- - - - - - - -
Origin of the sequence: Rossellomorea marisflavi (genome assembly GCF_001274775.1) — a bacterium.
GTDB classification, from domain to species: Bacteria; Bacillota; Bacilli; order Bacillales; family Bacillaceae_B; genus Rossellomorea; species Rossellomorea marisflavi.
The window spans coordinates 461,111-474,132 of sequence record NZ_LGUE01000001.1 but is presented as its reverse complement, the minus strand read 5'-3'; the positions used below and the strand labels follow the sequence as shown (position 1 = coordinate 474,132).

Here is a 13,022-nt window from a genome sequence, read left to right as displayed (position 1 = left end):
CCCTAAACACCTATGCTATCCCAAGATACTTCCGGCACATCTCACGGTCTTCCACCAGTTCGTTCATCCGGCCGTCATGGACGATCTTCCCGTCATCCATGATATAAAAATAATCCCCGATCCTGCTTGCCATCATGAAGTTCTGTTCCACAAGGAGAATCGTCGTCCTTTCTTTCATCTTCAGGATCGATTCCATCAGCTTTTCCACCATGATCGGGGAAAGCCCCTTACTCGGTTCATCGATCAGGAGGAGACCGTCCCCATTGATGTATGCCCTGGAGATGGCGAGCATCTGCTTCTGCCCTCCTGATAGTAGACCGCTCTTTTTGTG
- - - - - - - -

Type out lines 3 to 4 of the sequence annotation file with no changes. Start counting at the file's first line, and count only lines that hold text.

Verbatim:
The window spans coordinates 461,111-474,132 of sequence record NZ_LGUE01000001.1 but is presented as its reverse complement, the minus strand read 5'-3'; the positions used below and the strand labels follow the sequence as shown (position 1 = coordinate 474,132).

Here is a 13,022-nt window from a genome sequence, read left to right as displayed (position 1 = left end):